It's not only the monsoon that has failed the farmers. The state government has let them down too. The Maratha-dominated, sugar lobby-backed Congress-NCP government had declared western Maharashtra—the state's sugar bowl—drought-affected and moved relief measures there more than a month back.Unfortunately, little of the concern trickled down to Vidarbha.

Whether in Pada or Telangtakli, farmers are so deep in loans it'll take them at least a few years of normal monsoons to get out of the debt trap. Most of those who committed suicide had debts of nearly Rs 1 lakh each, some twice that amount. They had borrowed from rural credit societies and banks at 12.5 per cent interest per annum. But most of them began defaulting when their crops failed, making them ineligible for another loan. For thousands of farmers like Shende, Kinnake and others, there was only one recourse: the moneylenders.

There is perhaps no village in Vidarbha free of the latter's clutches. The normal rate of interest here is an astonishing 50 per cent. People like Nirmala Shende may not understand modern math but even she says, "For every Rs 1,000 we borrow, we have to pay back Rs 1,500. Each bag of soyabean seed costs Rs 800. Each bag of fertiliser costs Rs 350. So calculate, you'll know why we are indebted for life." According to Prakash Pohare, a journalist who turned activist two years ago over the issue of farmer suicides, the economics of farming has changed. "The prices of most inputs are now beyond the reach of most farmers. Each time they sow a crop, they go further into debt, irrespective of whether it's a good crop or not. It is the result of wrong government policies, bringing seed companies into a fairly self-contained production cycle," he says.

In spite of the suicides, the political response, though, has been stark indifference. The UPA government's rural emphasis did force Shinde to cast a glance at the Vidarbha farmers' plight. But little has come of that. The government or its representatives are rarely seen here, say villagers. As Kishore Tiwari of Vidarbha Jan Andolan put it, "Agriculture department officials are supposed to educate farmers on sustainable methods of cultivation, but they are nowhere. We see more agents and dealers of multinational seed, fertiliser and pesticide companies now." And the farmers have no option but to listen to these agents and dealers.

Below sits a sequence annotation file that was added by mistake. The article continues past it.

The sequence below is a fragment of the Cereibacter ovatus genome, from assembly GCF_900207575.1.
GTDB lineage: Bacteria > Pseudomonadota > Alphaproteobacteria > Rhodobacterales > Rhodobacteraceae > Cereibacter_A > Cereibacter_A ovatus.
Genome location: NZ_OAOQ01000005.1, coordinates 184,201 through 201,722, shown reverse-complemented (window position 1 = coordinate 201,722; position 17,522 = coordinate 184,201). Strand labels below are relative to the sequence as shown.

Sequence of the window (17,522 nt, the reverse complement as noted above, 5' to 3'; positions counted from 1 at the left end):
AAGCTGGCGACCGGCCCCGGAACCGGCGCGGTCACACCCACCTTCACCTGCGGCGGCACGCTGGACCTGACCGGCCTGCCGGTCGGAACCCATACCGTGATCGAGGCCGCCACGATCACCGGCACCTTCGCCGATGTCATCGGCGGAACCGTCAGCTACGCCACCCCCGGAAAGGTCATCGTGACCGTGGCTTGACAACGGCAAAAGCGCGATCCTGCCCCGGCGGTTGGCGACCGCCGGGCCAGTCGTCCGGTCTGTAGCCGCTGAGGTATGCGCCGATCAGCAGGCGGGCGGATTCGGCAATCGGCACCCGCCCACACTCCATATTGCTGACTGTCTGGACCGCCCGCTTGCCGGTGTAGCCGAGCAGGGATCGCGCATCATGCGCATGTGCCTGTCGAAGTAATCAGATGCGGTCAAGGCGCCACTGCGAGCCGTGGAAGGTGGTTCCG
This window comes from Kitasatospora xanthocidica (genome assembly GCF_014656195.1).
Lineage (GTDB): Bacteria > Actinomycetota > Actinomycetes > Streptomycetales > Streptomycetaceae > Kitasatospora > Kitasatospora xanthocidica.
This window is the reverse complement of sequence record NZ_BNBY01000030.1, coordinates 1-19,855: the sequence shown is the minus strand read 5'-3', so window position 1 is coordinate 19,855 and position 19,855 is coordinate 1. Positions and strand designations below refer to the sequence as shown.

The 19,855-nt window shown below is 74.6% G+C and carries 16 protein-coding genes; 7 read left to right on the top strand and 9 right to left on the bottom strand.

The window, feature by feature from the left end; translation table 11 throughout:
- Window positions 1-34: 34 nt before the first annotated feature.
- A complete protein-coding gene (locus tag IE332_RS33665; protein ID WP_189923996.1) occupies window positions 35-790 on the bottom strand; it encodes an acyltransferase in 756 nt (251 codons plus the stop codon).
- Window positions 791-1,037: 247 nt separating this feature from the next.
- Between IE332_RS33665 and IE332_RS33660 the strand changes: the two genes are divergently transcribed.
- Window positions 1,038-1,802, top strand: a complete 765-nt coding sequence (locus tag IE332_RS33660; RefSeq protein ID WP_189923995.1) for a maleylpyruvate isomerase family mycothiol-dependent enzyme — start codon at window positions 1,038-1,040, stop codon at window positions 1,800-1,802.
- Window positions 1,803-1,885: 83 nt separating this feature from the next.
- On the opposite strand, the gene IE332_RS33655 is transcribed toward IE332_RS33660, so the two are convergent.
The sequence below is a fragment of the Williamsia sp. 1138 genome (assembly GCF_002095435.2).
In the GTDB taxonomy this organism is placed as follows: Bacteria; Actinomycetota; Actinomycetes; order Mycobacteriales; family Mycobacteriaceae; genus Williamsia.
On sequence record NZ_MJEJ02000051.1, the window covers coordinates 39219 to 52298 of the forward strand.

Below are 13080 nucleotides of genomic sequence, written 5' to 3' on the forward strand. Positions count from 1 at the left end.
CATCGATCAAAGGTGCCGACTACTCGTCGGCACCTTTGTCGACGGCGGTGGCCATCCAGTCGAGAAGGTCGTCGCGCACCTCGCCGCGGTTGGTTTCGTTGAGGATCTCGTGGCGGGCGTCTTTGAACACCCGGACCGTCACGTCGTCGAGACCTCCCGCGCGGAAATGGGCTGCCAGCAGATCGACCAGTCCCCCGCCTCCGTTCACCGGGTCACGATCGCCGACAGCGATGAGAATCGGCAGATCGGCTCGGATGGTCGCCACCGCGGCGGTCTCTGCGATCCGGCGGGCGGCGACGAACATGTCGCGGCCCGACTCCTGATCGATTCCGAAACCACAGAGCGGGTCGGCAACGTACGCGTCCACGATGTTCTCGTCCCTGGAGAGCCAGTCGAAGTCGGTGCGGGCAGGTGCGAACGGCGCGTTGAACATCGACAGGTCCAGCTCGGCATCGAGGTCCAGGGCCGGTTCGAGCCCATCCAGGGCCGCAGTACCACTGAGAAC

But in Yavatmal too, there are farmers like Anand Subedar and Subhash Sharma who farm the same cotton and soya on their 200-hectare and 36-hectare farms, and are showing the way. Subedar's model: back to basics with animal manure, no hybrid seed varieties and no synthetic fertilisers and pesticides.

Propagating this is nowhere on the government's agenda. Instead, the response has been to blueprint Rs 10,000 per hectare relief package, loan extensions, free education. All measures still on paper. It will be a few months and possibly some more suicides before any of this reaches Vidarbha. The Rs 1 lakh relief package to families of farmers who have committed suicide (announced last year) has so far reached only 22 families.

The discontent in rural Vidarbha showed up in the LS polls when the Congress-NCP lost all but one of the region's 11 seats. Now Shiv Sena chief Bal Thackeray has announced loan waivers and free power to farmers if the Sena-bjp combine is elected to power in the assembly polls this October. Tell that to women like Nirmala Shende. For them, elections are a ritual, they are more worried about the next rains, the next line of credit and the swelling number of suicide widows.